Langdale Pikes

Langdale Pikes

Route: Langdale Pikes

Area: Central Lake District

Date of walk: 24th March 2018

Walkers: Andrew 

Distance: 6.5 miles

Ascent: 2,837 feet

Weather: Mostly sunny

The Langdale Pikes are a spectacular sight when seen from valley level, and a stranger to the area may wonder how an ascent of these almost vertical towers of rock is possible. But it is, as long as you don’t head directly up the rock face. I parked in the National Trust car park at New Dungeon Ghyll and followed the path up the left hand side of Stickle Ghyll, crossing over to the other bank via a wooden footbridge after 10 minutes or so. A well pitched rock path made the steep climb relatively easy and a little while later I emerged at Stickle Tarn, set in a spectacular position beneath the cliff face of Pavey Ark

I followed the path around the shore on the tarn, looking up to some intrepid walkers who were ascending Pavey Ark via Jack’s Rake – a vertiginous scramble which will never feature on this website save through a long lens. After passing by Jack’s Rake (and meeting a couple of walkers who’d retreated from it) I started the steep but safe clamber up North Gully which leads to the summit of Pavey Ark. Hands were needed on a couple of occasions and although the going was rough there were no dangers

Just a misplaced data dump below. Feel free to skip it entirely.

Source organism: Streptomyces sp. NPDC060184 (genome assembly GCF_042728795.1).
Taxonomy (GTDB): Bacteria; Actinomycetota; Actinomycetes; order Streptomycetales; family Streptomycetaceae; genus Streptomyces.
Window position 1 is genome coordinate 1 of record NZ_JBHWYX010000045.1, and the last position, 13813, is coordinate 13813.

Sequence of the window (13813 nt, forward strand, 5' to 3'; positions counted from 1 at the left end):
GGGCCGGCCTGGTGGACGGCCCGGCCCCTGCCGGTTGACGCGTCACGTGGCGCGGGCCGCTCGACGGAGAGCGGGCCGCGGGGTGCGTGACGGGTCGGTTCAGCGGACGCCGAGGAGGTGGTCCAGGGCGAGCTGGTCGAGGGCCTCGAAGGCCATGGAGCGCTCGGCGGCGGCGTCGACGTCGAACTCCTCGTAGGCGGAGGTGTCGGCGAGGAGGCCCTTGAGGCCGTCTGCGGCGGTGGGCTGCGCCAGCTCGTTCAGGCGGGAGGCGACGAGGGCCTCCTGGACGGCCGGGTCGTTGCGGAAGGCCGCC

I descended from the summit to the vast boggy plateau of Harrison Combe and then climbed up again to reach Thunacar Knott, the second fell on today’s round. The flat terrain in the vicinity of the fell is the only place on the round where quick progress can be made, and before long I was at the foot of Pike o’Stickle. A short but very steep and rocky ascent brought me to the top of this third fell – ‘a tapering thimble of rock’ as Wainwright describes it

After clambering down back to the foot of the fell I made my way over to Loft Crag and then another down and up brought me to the summit of Harrison Stickle, the highest of the Langdale Pikes, a spectacular place with views to match. I could have lingered here for hours, but so far the walk had taken two more hours than anticipated so it was time to start the long descent. After a short pathless section I joined the steep rocky path which leads back down to Stickle Tarn. The path is perfectly safe but it’s steep and rocky and progress is very slow

On reaching the tarn I followed the path down the west bank of Stickle Ghyll for a change – and having now done both I can say without doubt the path to the east is the one to take. The western path is far more rugged and at one point there’s a stile which can’t be crossed by a dog, and I had an awkward few moments carrying Bonnie up and then lifting her down the other side. After a seemingly endless descent I finally arrived back at the New Dungeon Ghyll Hotel to end what had been a fantastic walk

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